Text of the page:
• Senura on March 7, 2014, 14:19 GMT

    Look...SL,Pak and India are not unbeatables. They can lose to a lesser team on any given day if they perform badly. So without boasting about your team's PAST achievements and stats, please talk sense!

  • ARUN on March 7, 2014, 12:14 GMT

    Pakistan is great sporting nation. Even if they lose the finals tomorrow, they will have a blast :o)

  • Kinshuk on March 7, 2014, 11:23 GMT

    @priceless1 u know exactly what I'm talking about. The odd win in Australia doesn't mean our teams are world - class.

    We won the CB Series ourselves some years back. But the fact is that apart from a couple of drawn series and a few test match wins the Indian side has little to show for its performances in Australia.

    Test matches might be a different format but, test match success goes a long way in increasing a team's profile overseas which often leads to greater success in the other formats as well.

    I've no illusions about the Indian side's weaknesses and m hoping that this young side shows some spine when it goes down under this year.

    I also know Sri Lanka is a distinctly average side with an ordinary overseas record. But that matters little to me. You guys can live in denial about your team. Doesn't matter to us. I'm more bothered about India's ability to play abroad.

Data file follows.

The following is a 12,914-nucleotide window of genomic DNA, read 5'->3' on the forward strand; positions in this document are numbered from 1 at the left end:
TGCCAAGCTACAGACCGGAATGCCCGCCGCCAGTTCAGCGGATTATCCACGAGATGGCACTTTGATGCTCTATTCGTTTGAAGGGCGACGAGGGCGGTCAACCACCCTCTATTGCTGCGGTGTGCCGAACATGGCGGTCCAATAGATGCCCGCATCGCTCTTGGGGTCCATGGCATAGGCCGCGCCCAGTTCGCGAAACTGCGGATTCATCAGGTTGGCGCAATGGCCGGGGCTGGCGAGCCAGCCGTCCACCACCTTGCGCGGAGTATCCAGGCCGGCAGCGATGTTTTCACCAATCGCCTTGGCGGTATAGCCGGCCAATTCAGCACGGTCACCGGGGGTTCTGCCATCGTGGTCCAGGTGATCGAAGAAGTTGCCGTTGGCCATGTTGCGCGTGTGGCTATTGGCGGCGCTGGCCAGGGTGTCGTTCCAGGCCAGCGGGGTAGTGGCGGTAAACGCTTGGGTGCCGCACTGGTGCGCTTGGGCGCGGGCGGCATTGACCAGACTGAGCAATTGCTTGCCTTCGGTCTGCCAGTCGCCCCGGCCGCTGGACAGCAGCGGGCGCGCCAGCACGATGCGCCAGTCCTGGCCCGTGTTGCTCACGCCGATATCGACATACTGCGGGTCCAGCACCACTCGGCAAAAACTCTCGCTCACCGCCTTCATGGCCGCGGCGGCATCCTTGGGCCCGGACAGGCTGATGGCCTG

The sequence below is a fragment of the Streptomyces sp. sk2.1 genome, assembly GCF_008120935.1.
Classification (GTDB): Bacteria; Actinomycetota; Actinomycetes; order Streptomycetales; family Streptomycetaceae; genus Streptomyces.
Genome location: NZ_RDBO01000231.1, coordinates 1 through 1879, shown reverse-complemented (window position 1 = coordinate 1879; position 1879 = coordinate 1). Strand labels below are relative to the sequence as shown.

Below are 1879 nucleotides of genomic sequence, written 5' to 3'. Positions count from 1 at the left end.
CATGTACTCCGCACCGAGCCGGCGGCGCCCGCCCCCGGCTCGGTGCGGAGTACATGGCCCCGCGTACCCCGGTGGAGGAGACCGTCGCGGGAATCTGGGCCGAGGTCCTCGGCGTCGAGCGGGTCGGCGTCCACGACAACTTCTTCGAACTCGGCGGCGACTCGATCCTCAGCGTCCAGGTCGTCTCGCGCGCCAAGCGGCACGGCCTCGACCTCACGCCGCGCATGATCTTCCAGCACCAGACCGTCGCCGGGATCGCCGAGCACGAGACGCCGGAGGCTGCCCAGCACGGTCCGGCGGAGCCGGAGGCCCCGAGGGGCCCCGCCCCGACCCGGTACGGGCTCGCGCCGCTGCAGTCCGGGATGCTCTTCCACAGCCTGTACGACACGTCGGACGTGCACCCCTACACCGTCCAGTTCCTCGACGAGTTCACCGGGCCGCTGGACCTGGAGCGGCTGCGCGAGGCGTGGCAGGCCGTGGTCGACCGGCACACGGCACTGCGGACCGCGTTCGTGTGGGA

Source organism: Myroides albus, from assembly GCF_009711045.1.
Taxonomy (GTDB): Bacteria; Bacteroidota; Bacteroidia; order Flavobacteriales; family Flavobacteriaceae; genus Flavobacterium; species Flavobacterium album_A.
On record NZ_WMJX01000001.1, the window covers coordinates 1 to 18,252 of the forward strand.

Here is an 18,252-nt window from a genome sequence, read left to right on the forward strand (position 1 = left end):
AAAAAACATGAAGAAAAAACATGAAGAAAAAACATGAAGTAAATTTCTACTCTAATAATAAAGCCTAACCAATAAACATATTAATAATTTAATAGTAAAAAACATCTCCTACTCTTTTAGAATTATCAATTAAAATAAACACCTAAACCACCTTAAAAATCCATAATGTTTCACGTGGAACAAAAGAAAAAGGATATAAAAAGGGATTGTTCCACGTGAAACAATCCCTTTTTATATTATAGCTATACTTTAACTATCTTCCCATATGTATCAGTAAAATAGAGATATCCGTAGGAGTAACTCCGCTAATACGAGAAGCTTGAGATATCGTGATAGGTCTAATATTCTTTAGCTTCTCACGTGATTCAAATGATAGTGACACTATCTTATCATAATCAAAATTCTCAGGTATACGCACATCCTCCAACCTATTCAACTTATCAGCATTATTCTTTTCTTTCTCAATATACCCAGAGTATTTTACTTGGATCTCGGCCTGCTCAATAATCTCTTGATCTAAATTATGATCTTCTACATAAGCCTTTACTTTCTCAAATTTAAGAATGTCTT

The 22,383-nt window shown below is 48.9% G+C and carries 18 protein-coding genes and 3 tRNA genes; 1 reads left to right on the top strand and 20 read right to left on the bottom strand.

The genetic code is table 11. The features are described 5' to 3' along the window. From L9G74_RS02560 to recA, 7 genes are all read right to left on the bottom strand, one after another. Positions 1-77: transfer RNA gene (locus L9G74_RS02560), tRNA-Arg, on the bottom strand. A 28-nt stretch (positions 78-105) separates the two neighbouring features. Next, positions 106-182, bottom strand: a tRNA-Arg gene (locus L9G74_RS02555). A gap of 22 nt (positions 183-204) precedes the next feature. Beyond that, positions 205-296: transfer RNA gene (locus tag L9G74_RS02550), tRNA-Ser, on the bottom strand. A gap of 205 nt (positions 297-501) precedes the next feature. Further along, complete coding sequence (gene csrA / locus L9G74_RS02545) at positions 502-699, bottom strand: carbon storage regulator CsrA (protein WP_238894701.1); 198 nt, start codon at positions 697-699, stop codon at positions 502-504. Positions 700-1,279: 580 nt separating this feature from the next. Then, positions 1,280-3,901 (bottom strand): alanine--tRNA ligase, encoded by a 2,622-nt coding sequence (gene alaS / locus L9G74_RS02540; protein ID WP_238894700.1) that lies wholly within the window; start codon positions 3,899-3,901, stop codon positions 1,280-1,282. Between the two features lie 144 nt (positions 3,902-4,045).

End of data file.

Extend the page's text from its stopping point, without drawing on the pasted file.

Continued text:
• aniket on March 7, 2014, 10:16 GMT

    Yeah a worn torn country like afganistan. You call pakistan your brother well good, but wasn't that the same country who have nearly cost the life of your legend, somebody was shot as well i guess. Who cares if india helped your board by playing end-less series with you. Who cares if india was the 1st country to tour when nobody was touring your country for security reasons. Well good for you. As for other sports in india, you clearly don't consider chess and snooker as sports right coz contains no.1 spot there. Saina nehwal is current bronze medalist, in badminton, sushil kumar silver medalist in wrestling. In olympics india's result is much much better then you guys. In football south asia cup is won by afgan but who was other finalist nd last 3 seasons winner. In tennis where ever you count india is and will be much ahead then you.